Scottish Executive Education Department has published a baseline report about school meals and pupils' eating habits, which will be used for comparison with evaluation data acquired by research over the next few years. It is intended to help track the effectiveness of local implementation of SEED's 'Hungry for Success' policy which aims to improve the health of Scotland's young people.
Clearly there is a long way to go, and eating habits are slow to change. Today's edition of 'The Herald' newspaper has a story entitled "Health aside.. pizza and chips still top choice for pupils", which points out that children usually still opt for unhealthy foods and drinks.
Besides those kids that take school meals, what about all the rest who bring in food or (in secondary years) leave school premises to go and buy some.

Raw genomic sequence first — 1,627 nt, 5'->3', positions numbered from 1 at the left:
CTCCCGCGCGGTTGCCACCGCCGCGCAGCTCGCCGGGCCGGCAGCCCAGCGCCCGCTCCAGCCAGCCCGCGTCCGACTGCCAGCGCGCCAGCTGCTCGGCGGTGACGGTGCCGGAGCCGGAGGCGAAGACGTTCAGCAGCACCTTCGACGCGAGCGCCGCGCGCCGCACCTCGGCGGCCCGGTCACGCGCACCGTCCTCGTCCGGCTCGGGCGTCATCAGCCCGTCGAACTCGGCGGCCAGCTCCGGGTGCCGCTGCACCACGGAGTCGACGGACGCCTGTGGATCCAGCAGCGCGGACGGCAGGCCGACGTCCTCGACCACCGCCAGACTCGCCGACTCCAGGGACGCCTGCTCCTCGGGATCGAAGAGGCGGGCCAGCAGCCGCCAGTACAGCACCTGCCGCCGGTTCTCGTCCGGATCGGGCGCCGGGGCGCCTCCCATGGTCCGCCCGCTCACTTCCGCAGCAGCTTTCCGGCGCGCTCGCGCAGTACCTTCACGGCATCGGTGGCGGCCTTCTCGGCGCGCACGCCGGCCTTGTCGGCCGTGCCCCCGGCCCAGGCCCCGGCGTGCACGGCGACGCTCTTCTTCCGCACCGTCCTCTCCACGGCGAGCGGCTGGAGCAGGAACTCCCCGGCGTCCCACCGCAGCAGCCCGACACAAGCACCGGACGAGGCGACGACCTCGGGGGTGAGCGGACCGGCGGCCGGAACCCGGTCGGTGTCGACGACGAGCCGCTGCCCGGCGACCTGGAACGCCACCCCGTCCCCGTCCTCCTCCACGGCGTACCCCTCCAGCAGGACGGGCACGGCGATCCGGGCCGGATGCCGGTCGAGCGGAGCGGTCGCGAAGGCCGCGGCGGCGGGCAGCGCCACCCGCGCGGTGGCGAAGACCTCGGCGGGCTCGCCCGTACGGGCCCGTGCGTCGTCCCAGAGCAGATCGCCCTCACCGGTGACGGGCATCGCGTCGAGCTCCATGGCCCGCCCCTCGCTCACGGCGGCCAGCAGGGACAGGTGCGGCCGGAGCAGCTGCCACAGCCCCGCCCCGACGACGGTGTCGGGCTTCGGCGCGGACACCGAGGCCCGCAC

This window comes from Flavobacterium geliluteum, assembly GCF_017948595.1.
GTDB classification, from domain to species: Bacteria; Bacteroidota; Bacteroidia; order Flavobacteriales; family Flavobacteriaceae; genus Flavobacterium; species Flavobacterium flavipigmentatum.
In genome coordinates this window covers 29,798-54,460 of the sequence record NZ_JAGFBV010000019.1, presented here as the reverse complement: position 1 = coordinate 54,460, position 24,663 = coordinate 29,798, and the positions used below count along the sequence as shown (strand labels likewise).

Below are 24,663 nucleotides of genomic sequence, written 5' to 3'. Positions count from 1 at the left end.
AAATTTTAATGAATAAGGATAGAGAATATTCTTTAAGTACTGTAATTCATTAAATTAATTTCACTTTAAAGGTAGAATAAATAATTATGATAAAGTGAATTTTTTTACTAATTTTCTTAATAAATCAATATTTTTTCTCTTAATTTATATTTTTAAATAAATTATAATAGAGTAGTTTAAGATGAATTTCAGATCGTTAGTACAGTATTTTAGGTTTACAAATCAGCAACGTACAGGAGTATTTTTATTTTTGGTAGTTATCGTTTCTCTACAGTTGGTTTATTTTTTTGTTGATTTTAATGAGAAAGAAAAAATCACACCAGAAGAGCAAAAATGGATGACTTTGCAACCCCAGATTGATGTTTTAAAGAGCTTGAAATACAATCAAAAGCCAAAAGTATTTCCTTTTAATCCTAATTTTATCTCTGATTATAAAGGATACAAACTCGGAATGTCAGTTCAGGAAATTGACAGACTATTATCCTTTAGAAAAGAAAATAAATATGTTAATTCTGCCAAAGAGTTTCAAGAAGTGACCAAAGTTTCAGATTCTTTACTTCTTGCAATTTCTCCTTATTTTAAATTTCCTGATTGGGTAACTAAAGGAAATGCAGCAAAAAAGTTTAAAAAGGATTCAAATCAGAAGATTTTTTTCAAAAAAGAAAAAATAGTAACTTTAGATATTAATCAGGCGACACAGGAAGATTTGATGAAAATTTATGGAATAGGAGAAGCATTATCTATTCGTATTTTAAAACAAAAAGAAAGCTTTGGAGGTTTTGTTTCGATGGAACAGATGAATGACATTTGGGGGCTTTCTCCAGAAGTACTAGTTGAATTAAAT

A BBC story "School ban for chip vans mooted" suggests that local authorities may be given powers to prevent mobile food outlets operating near school premises. Would the kids not just walk down the road a bit further to get their junk food?
What about parents? If more people were persuaded not to fill their little darling's lunch box with chocolate biscuits, bags of crisps, and cans of sweet fizzy drinks, that would help.
I'm about to set a bad example. Time for coffee and a muffin..